Lie, v. i. [imp. Lay p. p. Lain (Lien Obs.); p. pr. & vb. n. Lying.]
1. To rest extended on the ground, a bed, or any support; to be, or to put one's self, in an horizontal position, or nearly so; to be prostate; to be stretched out; -- often with down, when predicated of living creatures; as, the book lies on the table; the snow lies on the roof; he lies in his coffin.
The watchful traveler . . .
Lay down again, and closed his weary eyes. --Dryden.
2. To be situated; to occupy a certain place; as, Ireland lies west of England; the meadows lie along the river; the ship lay in port.
3. To abide; to remain for a longer or shorter time; to be in a certain state or condition; as, to lie waste; to lie fallow; to lie open; to lie hid; to lie grieving; to lie under one's displeasure; to lie at the mercy of the waves; the paper does not lie smooth on the wall.
4. To be or exist; to belong or pertain; to have an abiding place; to consist; -- with in.
Envy lies between beings equal in nature, though unequal in circumstances. --Collier.
He that thinks that diversion may not lie in hard labor, forgets the early rising and hard riding of huntsmen. --Locke.
5. To lodge; to sleep.
Whiles I was now trifling at home, I saw London, . . . where I lay one night only. --Evelyn.
Mr. Quinion lay at our house that night. --Dickens.
6. To be still or quiet, like one lying down to rest.
The wind is loud and will not lie. --Shak.
7. Law To be sustainable; to be capable of being maintained. “An appeal lies in this case.”
Note: ☞ Through ignorance or carelessness speakers and writers often confuse the forms of the two distinct verbs lay and lie. Lay is a transitive verb, and has for its preterit laid; as, he told me to lay it down, and I laid it down. Lie is intransitive, and has for its preterit lay; as, he told me to lie down, and I lay down. Some persons blunder by using laid for the preterit of lie; as, he told me to lie down, and I laid down. So persons often say incorrectly, the ship laid at anchor; they laid by during the storm; the book was laying on the shelf, etc. It is only necessary to remember, in all such cases, that laid is the preterit of lay, and not of lie.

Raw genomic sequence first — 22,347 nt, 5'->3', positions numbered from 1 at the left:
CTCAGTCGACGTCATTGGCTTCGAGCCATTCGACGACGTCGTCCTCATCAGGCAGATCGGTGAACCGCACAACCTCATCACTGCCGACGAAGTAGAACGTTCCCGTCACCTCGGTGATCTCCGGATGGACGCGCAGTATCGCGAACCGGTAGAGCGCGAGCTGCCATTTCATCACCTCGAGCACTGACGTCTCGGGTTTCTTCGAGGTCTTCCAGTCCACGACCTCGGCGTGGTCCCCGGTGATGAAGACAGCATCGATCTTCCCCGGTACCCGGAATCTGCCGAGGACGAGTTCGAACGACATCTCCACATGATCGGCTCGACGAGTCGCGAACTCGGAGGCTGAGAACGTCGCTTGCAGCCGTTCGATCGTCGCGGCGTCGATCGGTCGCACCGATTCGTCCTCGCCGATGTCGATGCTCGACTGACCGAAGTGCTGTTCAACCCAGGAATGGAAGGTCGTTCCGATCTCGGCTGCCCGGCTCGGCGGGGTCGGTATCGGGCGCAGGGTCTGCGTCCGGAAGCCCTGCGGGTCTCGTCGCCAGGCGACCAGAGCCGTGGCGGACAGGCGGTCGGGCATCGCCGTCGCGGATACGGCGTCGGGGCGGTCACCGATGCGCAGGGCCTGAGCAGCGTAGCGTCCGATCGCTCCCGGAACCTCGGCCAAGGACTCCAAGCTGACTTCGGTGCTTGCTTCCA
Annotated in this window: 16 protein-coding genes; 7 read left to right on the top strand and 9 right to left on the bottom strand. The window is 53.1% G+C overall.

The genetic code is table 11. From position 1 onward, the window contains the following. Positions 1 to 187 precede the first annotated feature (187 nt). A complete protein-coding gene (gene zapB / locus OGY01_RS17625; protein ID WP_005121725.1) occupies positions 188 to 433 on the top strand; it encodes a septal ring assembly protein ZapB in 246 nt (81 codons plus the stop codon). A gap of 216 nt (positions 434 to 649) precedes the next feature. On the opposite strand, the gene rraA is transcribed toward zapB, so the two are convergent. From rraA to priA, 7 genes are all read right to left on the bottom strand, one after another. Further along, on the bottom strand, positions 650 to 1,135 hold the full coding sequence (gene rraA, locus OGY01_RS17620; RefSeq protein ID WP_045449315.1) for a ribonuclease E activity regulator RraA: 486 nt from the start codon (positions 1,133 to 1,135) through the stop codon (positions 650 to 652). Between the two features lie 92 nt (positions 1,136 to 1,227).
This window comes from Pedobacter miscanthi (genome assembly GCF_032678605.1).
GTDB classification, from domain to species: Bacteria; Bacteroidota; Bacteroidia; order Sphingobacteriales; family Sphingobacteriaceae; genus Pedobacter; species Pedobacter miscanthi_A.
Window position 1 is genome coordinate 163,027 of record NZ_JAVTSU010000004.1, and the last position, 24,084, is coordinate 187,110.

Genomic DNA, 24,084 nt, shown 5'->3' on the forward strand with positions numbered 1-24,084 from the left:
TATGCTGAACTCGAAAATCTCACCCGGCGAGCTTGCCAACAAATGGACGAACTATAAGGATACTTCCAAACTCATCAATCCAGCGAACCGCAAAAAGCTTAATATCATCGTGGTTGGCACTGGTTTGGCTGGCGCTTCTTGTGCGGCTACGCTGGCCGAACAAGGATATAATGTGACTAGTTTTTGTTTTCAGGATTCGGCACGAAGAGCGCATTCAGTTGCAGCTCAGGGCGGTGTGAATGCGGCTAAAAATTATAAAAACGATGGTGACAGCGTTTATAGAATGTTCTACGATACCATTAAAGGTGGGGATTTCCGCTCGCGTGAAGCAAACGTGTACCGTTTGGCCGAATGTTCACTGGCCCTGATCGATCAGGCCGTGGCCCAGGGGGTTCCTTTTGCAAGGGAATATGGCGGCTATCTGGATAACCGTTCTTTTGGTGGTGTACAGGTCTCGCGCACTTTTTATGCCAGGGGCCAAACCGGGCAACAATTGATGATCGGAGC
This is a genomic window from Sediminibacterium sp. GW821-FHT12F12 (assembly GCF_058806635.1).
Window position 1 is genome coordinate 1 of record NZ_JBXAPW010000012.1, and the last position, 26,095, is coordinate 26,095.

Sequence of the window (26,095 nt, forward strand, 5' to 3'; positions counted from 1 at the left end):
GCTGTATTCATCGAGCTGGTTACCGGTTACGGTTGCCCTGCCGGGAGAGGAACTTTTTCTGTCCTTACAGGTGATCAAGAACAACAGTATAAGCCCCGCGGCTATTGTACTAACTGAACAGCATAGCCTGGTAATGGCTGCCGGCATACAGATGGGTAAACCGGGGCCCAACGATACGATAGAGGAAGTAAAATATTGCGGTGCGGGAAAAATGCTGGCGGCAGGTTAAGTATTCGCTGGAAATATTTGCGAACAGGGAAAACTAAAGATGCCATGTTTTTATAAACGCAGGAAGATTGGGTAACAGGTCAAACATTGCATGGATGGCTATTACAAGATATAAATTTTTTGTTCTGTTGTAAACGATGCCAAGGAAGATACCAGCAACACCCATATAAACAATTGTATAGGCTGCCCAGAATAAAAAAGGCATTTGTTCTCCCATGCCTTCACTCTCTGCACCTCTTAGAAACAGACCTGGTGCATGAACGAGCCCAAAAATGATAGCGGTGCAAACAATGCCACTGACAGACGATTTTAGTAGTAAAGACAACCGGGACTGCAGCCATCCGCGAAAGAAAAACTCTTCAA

To lie along the shore Naut., to coast, keeping land in sight.
To lie at the door of, to be imputable to; as, the sin, blame, etc., lies at your door.
To lie at the heart, to be an object of affection, desire, or anxiety. --Sir W. Temple.
To lie at the mercy of, to be in the power of.
To lie by. (a) To remain with; to be at hand; as, he has the manuscript lying by him. (b) To rest; to intermit labor; as, we lay by during the heat of the day.
To lie hard or To lie heavy, to press or weigh; to bear hard.
To lie in, to be in childbed; to bring forth young.
To lie in one, to be in the power of; to belong to. “As much as lieth in you, live peaceably with all men.” --Rom. xii. 18.
To lie in the way, to be an obstacle or impediment.
To lie in wait , to wait in concealment; to lie in ambush.
To lie on or To lie upon. (a) To depend on; as, his life lies on the result. (b) To bear, rest, press, or weigh on.
To lie low, to remain in concealment or inactive. [Slang]
To lie on hand, To lie on one's hands, to remain unsold or unused; as, the goods are still lying on his hands; they have too much time lying on their hands.
To lie on the head of, to be imputed to.
What he gets more of her than sharp words, let it lie on my head. --Shak.
-- To lie over. (a) To remain unpaid after the time when payment is due, as a note in bank. (b) To be deferred to some future occasion, as a resolution in a public deliberative body.
To lie to Naut., to stop or delay; especially, to head as near the wind as possible as being the position of greatest safety in a gale; -- said of a ship. Cf. To bring to, under Bring.
To lie under, to be subject to; to suffer; to be oppressed by.
To lie with. (a) To lodge or sleep with. (b) To have sexual intercourse with. (c) To belong to; as, it lies with you to make amends.